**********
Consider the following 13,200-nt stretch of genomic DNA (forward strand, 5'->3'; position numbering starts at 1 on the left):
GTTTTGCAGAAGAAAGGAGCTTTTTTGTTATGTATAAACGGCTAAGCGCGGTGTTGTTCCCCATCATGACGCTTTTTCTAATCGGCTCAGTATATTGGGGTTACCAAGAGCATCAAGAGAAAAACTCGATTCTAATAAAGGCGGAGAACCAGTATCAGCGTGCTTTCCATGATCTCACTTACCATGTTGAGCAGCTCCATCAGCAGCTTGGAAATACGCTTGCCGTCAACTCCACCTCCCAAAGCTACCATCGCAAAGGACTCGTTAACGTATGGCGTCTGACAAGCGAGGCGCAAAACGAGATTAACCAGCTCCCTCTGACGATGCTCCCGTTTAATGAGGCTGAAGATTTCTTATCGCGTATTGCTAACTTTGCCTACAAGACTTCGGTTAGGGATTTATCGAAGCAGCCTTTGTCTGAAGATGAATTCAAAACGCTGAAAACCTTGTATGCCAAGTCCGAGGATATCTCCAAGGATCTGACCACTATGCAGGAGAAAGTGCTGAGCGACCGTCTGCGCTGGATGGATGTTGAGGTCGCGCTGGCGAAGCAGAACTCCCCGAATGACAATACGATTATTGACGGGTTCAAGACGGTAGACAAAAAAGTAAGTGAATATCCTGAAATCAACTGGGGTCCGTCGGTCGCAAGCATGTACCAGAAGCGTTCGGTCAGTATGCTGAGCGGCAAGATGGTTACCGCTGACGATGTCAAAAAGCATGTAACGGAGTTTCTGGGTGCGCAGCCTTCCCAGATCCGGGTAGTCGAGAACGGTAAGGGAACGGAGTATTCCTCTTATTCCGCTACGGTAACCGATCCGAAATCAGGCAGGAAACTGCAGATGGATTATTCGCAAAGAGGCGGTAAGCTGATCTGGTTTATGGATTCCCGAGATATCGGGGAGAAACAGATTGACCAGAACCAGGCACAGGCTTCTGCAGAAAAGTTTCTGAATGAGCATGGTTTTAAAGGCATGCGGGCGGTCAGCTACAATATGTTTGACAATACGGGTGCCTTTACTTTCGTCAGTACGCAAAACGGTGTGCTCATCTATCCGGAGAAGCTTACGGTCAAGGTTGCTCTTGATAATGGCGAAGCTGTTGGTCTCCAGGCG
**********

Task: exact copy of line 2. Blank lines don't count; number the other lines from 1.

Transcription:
GTTTTGCAGAAGAAAGGAGCTTTTTTGTTATGTATAAACGGCTAAGCGCGGTGTTGTTCCCCATCATGACGCTTTTTCTAATCGGCTCAGTATATTGGGGTTACCAAGAGCATCAAGAGAAAAACTCGATTCTAATAAAGGCGGAGAACCAGTATCAGCGTGCTTTCCATGATCTCACTTACCATGTTGAGCAGCTCCATCAGCAGCTTGGAAATACGCTTGCCGTCAACTCCACCTCCCAAAGCTACCATCGCAAAGGACTCGTTAACGTATGGCGTCTGACAAGCGAGGCGCAAAACGAGATTAACCAGCTCCCTCTGACGATGCTCCCGTTTAATGAGGCTGAAGATTTCTTATCGCGTATTGCTAACTTTGCCTACAAGACTTCGGTTAGGGATTTATCGAAGCAGCCTTTGTCTGAAGATGAATTCAAAACGCTGAAAACCTTGTATGCCAAGTCCGAGGATATCTCCAAGGATCTGACCACTATGCAGGAGAAAGTGCTGAGCGACCGTCTGCGCTGGATGGATGTTGAGGTCGCGCTGGCGAAGCAGAACTCCCCGAATGACAATACGATTATTGACGGGTTCAAGACGGTAGACAAAAAAGTAAGTGAATATCCTGAAATCAACTGGGGTCCGTCGGTCGCAAGCATGTACCAGAAGCGTTCGGTCAGTATGCTGAGCGGCAAGATGGTTACCGCTGACGATGTCAAAAAGCATGTAACGGAGTTTCTGGGTGCGCAGCCTTCCCAGATCCGGGTAGTCGAGAACGGTAAGGGAACGGAGTATTCCTCTTATTCCGCTACGGTAACCGATCCGAAATCAGGCAGGAAACTGCAGATGGATTATTCGCAAAGAGGCGGTAAGCTGATCTGGTTTATGGATTCCCGAGATATCGGGGAGAAACAGATTGACCAGAACCAGGCACAGGCTTCTGCAGAAAAGTTTCTGAATGAGCATGGTTTTAAAGGCATGCGGGCGGTCAGCTACAATATGTTTGACAATACGGGTGCCTTTACTTTCGTCAGTACGCAAAACGGTGTGCTCATCTATCCGGAGAAGCTTACGGTCAAGGTTGCTCTTGATAATGGCGAAGCTGTTGGTCTCCAGGCG